The vocal twilight zone of ‘In stiller Nacht’, the first of Andreas Scholl’s chosen songs from Brahms’s Deutsche Volklieder, epitomises what he is trying to do in this thoughtful and eloquent recital. Scholl is seeking out that place in German Lieder where folksong seems to transmute into art song: simplicity is all, and the Brahms songs are performed with virtually no interpretative gloss, allowing words to speak purely through the register and harmonic underlay of their setting.
Even Mozart and Goethe can speak as directly as folksong in Scholl’s poignant and understated performance of Das Veilchen. His partner, Tamar Halperin, who is throughout a most perceptive accompanist, links the Mozart to Schubert’s Im Haine with a perfectly chosen and exquisitely played Schubert Waltz in B minor. She also interleaves a tender performance of Brahms’s A major Intermezzo, between Scholl’s serene Schubert Ave Maria and Du bist die Ruh.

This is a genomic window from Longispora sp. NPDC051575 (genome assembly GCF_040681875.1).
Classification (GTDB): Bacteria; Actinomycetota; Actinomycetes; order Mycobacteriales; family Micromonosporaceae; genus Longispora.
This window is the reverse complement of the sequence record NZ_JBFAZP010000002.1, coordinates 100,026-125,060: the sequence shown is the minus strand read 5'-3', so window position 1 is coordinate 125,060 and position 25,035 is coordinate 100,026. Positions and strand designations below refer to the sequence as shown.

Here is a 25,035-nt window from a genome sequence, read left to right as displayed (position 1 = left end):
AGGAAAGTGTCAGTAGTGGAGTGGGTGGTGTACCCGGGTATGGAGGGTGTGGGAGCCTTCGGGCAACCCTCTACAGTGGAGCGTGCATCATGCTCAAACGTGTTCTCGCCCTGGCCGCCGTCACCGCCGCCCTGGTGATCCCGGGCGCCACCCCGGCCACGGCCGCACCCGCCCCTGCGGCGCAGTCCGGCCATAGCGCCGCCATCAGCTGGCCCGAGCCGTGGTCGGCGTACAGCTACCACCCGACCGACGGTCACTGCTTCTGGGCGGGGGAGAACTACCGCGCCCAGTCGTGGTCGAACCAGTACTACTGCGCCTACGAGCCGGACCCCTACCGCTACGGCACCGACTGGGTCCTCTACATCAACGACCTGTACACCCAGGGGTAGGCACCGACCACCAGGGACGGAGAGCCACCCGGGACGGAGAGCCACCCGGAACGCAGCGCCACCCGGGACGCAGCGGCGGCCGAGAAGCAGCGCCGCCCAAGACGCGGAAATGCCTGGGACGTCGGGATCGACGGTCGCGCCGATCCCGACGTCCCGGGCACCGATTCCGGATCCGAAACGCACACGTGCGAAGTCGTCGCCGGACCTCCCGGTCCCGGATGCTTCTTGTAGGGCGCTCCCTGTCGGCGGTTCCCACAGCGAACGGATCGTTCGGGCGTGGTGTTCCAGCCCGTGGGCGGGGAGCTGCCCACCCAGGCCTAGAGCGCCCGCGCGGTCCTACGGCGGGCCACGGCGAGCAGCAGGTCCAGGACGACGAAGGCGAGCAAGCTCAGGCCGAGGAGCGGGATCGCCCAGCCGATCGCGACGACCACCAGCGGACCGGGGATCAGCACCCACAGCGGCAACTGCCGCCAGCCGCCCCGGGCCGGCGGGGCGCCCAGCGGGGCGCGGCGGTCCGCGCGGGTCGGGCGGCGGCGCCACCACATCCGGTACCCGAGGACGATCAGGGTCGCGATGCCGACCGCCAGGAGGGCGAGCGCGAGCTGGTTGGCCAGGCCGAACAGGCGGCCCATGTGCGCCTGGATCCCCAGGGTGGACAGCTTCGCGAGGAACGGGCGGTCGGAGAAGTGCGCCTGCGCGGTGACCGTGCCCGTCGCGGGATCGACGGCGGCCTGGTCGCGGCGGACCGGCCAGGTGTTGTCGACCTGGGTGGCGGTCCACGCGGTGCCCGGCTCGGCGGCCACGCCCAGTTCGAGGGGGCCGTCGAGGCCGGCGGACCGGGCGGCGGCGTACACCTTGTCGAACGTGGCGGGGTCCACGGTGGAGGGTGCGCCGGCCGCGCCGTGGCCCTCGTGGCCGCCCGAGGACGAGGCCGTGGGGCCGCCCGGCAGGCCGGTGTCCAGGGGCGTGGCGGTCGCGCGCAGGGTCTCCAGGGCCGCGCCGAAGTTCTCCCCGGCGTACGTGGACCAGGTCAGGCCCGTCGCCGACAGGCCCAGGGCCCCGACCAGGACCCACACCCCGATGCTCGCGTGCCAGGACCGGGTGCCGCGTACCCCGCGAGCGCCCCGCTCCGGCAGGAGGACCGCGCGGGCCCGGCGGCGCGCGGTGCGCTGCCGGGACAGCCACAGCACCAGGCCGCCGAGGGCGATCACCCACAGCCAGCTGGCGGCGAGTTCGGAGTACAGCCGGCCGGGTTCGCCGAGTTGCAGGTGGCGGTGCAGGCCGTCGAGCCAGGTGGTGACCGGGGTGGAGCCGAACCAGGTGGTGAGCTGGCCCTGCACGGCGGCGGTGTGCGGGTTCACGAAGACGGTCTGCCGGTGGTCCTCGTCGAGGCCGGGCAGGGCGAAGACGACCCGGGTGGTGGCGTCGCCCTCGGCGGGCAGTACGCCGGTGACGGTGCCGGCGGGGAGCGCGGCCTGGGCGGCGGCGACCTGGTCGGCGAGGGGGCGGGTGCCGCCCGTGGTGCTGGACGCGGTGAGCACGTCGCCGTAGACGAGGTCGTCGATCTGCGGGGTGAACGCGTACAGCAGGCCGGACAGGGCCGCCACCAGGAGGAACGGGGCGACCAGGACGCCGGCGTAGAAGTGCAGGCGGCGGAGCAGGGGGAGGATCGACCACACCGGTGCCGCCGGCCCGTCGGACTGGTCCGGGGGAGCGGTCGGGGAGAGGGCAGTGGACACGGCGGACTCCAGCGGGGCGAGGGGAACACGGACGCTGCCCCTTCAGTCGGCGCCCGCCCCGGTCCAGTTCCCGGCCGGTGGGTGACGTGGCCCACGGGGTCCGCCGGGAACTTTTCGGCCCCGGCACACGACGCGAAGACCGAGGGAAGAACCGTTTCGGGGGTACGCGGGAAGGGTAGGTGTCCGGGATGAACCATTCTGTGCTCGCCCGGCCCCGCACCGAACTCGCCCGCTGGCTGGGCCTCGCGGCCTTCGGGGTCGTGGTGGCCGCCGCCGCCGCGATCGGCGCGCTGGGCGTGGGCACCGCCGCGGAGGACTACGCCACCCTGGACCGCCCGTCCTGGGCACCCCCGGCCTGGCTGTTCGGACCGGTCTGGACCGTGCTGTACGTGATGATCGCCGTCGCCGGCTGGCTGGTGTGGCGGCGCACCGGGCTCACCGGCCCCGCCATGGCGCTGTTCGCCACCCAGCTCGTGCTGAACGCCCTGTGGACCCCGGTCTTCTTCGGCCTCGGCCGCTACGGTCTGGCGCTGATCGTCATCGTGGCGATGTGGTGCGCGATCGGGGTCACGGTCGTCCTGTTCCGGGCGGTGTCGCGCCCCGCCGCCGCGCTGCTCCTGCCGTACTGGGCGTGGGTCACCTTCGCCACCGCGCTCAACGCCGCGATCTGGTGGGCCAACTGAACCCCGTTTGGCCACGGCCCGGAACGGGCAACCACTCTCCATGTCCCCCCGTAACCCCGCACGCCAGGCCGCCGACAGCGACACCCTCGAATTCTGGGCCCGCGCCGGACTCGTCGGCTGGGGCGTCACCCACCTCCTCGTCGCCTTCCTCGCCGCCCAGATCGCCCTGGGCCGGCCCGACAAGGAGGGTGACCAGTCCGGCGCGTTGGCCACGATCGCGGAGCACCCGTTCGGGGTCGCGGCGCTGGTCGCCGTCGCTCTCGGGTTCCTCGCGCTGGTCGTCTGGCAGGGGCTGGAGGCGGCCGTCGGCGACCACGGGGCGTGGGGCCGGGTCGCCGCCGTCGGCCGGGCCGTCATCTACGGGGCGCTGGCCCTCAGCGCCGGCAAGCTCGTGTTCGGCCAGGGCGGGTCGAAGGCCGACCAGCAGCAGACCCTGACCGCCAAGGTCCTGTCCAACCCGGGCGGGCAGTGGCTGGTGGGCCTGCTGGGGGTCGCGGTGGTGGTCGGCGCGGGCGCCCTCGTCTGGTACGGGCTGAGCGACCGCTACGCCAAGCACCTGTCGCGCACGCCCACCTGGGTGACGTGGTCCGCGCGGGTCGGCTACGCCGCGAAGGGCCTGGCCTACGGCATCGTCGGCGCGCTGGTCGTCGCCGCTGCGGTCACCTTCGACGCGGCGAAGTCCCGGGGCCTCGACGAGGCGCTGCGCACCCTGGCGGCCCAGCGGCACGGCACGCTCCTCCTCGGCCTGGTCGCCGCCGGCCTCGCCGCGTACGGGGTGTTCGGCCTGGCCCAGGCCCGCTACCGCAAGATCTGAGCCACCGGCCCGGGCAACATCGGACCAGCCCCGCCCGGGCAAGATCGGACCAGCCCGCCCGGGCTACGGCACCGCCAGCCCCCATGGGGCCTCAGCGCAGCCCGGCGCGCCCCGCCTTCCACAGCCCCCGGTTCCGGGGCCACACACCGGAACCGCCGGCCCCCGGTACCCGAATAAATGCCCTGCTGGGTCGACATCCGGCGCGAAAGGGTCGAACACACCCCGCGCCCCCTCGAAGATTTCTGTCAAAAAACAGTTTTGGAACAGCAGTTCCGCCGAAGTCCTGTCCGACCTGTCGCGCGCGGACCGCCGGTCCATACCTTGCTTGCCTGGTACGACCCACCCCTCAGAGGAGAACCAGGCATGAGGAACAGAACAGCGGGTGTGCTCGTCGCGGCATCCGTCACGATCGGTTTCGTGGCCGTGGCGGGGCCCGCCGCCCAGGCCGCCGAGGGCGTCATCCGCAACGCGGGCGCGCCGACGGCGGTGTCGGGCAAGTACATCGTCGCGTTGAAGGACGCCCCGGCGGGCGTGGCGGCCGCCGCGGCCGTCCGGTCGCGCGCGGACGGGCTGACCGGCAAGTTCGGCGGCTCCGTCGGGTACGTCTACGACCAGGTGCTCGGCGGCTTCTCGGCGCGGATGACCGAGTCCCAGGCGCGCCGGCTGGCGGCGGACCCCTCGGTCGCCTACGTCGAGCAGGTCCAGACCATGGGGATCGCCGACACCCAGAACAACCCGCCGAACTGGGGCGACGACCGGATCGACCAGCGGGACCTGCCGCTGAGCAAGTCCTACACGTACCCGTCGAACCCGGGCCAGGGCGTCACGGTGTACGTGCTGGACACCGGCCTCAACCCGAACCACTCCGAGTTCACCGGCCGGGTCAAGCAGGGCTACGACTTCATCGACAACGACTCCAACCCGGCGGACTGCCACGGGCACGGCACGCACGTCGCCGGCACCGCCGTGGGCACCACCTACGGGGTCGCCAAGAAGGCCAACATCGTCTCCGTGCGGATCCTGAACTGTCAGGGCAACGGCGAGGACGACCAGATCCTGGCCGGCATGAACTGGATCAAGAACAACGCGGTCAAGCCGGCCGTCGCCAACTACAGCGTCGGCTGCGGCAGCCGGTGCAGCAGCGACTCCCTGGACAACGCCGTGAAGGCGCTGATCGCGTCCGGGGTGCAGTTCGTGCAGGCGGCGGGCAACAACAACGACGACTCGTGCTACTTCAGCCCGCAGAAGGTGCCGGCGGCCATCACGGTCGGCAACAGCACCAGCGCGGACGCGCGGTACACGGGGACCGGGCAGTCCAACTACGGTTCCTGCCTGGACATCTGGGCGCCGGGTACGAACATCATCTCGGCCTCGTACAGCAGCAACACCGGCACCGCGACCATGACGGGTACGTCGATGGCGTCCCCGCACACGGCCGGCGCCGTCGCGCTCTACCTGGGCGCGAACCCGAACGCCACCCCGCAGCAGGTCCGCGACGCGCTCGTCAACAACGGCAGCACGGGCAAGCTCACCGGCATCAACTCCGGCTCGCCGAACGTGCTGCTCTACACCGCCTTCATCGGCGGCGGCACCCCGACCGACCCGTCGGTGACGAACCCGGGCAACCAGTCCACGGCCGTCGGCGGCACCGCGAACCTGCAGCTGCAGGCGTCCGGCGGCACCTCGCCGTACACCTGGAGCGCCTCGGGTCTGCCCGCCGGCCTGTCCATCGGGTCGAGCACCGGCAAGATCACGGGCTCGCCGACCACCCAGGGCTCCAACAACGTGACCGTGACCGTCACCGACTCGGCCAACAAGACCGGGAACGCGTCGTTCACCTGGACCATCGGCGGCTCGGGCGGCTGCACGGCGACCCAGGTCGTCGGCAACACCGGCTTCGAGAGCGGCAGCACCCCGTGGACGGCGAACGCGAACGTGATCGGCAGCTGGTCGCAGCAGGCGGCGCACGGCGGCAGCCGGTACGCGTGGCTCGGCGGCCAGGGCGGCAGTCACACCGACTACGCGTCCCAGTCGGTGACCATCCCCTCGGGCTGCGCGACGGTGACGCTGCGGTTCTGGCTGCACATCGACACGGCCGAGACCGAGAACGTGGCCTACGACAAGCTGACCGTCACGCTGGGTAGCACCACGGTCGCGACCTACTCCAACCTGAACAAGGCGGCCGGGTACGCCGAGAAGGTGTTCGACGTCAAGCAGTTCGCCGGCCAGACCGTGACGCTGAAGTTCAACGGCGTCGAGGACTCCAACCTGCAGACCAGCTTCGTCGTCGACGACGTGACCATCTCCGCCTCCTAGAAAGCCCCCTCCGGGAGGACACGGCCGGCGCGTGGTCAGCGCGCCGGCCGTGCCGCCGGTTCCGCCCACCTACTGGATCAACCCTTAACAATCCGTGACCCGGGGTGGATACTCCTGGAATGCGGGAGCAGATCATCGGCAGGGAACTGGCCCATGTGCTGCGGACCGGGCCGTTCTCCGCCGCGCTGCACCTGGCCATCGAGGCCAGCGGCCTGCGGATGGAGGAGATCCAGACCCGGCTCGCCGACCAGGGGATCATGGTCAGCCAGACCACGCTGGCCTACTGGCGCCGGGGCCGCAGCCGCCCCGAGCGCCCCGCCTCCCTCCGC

There is a moving meeting between Scholl’s two voices – countertenor and baritone – in Der Tod und das Mädchen; and his ease with the musical and verbal language of Haydn’s English canzonets is a further source of delight in this disarming and beautifully recorded recital.